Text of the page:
474 F2d 1003 United States v. Journey

474 F.2d 1003

UNITED STATES of America, Appellee,
Ronald JOURNEY, Appellant.

No. 72-1703.

United States Court of Appeals,
Eighth Circuit.

Submitted Feb. 16, 1973.
Decided March 1, 1973.

Daniel Bartlett, U. S. Atty., and Wesley D. Wedemeyer, Asst. U. S. Atty., St. Louis, Mo., on brief for appellee.

Before LAY and BRIGHT, Circuit Judges, and NICHOL, District Judge.*


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This is an appeal from the denial of post-conviction relief sought by a federal prisoner under 28 U.S.C. Sec. 2255. The petitioner asserts that his plea of guilty was not voluntary on the grounds that there were extraneous coercive circumstances which motivated his plea. The district court denied petitioner a hearing because his petition was too vague and was stated in conclusory terms. We affirm. In addition to the conclusory nature of the petition, other reasons appear on appeal which justify denial of relief. The circumstances stated in petitioner's brief on appeal allege different facts and conclusions than stated in his petition; additionally, petitioner has failed to allege facts which, if true, would entitle him to relief. Procunier v. Atchley, 400 U.S. 446, 91 S.Ct. 485, 27 L.Ed.2d 524 (1971). Many extrinsic circumstances may serve as motivation for a defendant to enter a plea of guilty and forego a jury trial. However, where the record demonstrates that a factual basis exists for the plea, that at the time of the guilty plea the defendant admitted that it was voluntarily and freely given without promises, and that Federal Rule of Criminal Procedure 11 was given full compliance, the petitioner then faces an uphill climb to overcome the consequences of the plea. As we observed in Langdeau v. South Dakota, 446 F.2d 507, 509 (8 Cir. 1971):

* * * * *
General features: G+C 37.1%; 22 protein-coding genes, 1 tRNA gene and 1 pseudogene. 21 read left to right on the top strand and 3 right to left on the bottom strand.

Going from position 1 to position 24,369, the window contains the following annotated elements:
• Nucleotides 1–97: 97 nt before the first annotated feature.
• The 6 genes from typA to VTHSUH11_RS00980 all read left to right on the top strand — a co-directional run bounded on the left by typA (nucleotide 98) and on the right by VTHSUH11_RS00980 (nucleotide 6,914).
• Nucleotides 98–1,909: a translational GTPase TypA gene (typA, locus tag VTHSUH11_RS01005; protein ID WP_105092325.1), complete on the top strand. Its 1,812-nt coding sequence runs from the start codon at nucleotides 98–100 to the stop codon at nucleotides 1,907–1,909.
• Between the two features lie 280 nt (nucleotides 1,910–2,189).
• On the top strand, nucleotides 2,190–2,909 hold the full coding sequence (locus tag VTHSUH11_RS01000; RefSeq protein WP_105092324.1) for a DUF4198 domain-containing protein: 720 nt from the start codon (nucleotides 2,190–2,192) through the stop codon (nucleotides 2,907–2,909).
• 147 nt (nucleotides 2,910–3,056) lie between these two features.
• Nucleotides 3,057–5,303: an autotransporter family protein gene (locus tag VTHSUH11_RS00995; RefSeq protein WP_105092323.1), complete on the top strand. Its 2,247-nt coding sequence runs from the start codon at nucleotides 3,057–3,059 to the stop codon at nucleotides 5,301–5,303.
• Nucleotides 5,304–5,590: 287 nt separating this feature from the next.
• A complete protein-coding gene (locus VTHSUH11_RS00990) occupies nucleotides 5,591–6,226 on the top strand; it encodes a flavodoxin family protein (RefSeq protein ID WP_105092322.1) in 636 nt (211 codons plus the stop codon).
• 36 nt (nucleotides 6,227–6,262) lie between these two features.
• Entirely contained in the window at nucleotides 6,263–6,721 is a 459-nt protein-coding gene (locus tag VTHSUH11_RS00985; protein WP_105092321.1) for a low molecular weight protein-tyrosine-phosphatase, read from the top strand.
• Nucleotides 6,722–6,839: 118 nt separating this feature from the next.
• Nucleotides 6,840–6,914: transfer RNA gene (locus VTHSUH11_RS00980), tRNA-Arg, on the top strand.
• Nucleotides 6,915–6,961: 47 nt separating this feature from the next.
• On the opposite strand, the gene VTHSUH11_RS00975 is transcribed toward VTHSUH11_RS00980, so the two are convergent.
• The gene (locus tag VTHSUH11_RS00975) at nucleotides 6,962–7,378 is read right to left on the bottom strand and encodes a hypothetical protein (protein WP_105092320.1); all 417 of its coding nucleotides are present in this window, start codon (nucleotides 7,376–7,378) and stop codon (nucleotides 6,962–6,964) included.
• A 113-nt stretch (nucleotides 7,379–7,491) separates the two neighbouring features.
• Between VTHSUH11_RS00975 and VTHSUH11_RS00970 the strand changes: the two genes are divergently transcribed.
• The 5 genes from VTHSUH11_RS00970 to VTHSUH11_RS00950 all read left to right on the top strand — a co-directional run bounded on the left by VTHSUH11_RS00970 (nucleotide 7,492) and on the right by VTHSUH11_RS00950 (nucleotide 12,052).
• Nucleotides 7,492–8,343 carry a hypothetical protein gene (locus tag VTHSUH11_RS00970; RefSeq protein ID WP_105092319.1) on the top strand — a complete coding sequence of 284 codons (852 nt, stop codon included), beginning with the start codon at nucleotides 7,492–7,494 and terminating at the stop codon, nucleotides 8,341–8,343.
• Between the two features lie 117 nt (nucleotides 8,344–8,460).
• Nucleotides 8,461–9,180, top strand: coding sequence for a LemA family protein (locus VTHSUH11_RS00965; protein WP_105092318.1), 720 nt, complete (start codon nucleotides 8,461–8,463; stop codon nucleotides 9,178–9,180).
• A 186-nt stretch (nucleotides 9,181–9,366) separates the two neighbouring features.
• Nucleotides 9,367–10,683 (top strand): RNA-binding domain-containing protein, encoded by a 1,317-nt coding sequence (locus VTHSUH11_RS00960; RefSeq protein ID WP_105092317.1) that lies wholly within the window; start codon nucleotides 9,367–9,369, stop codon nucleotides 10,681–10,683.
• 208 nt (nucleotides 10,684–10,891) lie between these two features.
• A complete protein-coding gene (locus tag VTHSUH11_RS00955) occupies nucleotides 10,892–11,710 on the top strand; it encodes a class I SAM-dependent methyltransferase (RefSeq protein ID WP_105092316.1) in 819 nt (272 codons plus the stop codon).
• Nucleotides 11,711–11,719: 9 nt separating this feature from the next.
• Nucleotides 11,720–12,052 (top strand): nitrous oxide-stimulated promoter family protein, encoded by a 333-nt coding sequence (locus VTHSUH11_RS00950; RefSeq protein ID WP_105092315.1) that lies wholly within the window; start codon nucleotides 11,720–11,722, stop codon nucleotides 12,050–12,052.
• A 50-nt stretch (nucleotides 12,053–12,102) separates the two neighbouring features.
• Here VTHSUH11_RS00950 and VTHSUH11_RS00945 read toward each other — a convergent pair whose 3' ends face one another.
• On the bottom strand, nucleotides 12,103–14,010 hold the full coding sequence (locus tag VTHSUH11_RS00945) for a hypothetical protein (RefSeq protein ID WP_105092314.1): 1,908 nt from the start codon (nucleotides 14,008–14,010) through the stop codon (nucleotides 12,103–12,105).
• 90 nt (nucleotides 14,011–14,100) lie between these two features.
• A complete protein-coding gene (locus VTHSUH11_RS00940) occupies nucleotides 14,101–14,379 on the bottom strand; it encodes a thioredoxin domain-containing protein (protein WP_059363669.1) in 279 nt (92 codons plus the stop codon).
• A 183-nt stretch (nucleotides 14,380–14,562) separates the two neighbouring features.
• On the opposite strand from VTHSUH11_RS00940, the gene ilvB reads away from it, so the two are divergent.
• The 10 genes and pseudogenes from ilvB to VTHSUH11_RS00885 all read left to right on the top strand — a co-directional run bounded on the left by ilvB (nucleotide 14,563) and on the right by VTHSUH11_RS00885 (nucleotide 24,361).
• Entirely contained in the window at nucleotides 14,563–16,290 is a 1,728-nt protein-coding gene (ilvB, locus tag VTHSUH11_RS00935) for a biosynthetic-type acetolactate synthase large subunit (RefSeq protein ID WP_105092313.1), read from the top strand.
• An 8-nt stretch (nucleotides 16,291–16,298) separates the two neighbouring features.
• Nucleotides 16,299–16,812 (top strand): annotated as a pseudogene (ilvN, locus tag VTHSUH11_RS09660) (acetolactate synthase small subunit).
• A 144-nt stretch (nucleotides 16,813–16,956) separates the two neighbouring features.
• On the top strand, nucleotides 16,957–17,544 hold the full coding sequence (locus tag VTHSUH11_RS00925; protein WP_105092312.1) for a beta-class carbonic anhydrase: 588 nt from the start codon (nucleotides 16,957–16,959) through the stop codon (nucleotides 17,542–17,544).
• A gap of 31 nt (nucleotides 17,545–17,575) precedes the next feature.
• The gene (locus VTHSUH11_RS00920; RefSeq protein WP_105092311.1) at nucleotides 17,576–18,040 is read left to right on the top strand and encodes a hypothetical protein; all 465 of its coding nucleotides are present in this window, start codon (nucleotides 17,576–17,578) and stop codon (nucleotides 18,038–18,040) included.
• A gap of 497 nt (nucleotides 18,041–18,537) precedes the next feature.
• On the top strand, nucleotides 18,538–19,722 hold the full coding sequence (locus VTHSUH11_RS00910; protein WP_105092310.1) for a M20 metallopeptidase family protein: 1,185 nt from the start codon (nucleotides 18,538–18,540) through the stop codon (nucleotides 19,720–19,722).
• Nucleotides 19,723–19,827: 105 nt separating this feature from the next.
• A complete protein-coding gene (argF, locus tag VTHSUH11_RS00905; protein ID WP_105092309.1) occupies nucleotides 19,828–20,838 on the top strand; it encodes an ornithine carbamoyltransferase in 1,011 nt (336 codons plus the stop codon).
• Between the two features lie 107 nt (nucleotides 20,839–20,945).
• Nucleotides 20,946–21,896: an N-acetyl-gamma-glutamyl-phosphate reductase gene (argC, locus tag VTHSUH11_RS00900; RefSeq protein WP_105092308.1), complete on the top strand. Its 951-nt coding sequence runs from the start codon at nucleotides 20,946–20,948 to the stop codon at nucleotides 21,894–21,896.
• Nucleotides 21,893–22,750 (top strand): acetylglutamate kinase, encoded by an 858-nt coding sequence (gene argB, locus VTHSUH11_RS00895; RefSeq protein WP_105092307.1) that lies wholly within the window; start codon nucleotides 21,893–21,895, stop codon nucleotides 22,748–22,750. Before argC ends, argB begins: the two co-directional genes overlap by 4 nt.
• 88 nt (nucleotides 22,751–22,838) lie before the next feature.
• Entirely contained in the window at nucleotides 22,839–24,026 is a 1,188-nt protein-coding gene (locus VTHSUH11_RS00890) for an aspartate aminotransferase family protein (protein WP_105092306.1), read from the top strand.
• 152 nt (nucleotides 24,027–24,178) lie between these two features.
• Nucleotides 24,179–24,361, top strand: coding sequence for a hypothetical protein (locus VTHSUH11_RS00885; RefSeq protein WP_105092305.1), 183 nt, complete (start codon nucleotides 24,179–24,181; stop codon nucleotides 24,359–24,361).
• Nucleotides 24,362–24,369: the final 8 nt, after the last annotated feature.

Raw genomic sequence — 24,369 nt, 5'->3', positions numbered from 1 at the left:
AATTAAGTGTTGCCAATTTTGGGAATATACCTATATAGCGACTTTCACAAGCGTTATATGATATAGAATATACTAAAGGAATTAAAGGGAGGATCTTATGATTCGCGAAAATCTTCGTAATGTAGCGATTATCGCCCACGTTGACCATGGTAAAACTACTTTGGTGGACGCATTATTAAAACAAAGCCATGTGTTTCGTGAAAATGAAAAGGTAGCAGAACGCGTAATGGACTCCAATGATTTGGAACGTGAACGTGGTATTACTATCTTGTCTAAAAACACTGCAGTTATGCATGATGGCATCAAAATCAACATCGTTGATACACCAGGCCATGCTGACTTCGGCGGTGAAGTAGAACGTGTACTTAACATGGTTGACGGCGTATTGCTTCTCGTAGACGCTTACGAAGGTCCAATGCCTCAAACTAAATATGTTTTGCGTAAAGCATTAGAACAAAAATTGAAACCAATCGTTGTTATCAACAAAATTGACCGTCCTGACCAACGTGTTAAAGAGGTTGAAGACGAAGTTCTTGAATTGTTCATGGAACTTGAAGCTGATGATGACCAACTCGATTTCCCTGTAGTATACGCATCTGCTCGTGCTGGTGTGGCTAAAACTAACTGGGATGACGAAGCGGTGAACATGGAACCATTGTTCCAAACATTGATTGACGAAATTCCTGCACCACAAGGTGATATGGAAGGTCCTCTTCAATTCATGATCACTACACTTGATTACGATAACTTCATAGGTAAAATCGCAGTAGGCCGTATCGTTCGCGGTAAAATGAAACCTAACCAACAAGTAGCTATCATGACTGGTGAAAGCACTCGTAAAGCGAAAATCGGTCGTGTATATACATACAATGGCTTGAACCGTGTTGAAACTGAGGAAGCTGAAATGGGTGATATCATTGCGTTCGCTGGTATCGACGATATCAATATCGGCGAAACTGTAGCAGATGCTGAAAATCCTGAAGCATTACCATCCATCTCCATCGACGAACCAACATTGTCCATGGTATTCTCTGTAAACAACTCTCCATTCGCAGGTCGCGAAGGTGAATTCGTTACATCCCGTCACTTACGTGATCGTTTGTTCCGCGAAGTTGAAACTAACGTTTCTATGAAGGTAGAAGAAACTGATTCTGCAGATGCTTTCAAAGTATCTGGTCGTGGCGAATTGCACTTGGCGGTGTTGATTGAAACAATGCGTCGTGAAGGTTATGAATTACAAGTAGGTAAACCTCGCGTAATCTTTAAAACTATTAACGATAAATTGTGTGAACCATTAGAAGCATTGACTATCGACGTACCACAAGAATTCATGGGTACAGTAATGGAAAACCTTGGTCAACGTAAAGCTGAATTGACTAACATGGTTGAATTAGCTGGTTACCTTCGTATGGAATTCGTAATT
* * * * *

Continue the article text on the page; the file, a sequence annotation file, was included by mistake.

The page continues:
"Petitioner's deliberate choice to waive trial cannot be easily eradicated years after the event. Many considerations may influence a defendant to plead guilty. However, these influences cannot serve to set aside a guilty plea made where counsel is present and the defendant is shown to be capable of making a deliberate and knowing decision."1


Judgment affirmed.


Sitting by designation


In the present case, petitioner was represented by counsel at the time his guilty plea was made